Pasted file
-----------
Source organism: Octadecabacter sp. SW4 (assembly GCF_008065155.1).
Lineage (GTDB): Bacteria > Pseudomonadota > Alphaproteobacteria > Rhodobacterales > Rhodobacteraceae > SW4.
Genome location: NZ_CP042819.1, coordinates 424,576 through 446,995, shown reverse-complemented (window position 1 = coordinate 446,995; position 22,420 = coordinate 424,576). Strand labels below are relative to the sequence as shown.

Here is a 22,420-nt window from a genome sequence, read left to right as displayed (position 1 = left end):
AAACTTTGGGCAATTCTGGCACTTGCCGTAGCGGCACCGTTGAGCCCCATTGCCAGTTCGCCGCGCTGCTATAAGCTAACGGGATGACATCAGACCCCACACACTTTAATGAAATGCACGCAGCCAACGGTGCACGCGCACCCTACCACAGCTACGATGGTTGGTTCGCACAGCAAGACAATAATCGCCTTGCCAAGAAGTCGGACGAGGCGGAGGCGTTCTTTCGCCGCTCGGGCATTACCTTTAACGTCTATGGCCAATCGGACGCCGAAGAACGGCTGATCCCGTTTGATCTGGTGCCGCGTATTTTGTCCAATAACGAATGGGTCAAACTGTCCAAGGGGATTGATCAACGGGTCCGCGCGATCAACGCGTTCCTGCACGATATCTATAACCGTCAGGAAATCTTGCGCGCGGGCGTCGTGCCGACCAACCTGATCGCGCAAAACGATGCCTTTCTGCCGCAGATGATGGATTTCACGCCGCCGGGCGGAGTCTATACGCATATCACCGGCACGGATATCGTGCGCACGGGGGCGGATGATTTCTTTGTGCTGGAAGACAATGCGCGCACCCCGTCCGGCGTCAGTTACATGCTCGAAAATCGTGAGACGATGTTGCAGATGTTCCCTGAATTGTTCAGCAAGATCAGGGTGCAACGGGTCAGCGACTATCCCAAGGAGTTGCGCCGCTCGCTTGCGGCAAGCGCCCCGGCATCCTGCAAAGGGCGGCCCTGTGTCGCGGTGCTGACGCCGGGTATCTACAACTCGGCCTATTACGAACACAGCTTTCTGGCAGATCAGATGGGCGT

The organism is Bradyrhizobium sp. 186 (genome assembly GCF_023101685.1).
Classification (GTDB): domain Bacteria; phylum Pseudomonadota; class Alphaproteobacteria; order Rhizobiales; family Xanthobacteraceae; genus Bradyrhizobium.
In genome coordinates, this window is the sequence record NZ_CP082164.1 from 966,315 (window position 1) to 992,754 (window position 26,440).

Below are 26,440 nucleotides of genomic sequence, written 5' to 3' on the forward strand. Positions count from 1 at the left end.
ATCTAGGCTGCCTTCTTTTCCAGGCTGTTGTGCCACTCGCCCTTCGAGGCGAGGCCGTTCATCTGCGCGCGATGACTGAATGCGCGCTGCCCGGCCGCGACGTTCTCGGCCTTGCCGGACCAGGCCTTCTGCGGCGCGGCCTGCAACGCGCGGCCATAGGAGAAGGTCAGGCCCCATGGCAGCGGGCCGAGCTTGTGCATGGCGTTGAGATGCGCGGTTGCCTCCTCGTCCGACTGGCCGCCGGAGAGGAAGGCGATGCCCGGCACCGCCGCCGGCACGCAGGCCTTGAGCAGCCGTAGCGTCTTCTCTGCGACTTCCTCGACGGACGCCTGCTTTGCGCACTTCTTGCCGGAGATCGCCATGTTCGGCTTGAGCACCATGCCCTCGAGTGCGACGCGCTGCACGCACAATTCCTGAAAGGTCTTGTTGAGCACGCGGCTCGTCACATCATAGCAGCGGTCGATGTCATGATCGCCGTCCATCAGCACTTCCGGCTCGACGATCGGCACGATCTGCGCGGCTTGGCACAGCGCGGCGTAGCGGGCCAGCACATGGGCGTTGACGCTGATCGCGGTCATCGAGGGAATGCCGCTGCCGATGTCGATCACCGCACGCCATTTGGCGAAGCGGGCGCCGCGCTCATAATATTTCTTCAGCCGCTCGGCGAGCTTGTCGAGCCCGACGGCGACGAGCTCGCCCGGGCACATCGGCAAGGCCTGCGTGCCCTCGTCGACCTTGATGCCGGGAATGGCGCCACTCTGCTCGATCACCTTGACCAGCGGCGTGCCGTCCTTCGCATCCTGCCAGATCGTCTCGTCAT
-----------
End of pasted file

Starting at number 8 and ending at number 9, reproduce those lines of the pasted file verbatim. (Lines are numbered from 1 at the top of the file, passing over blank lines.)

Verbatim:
In genome coordinates, this window is the sequence record NZ_CP082164.1 from 966,315 (window position 1) to 992,754 (window position 26,440).

Below are 26,440 nucleotides of genomic sequence, written 5' to 3' on the forward strand. Positions count from 1 at the left end.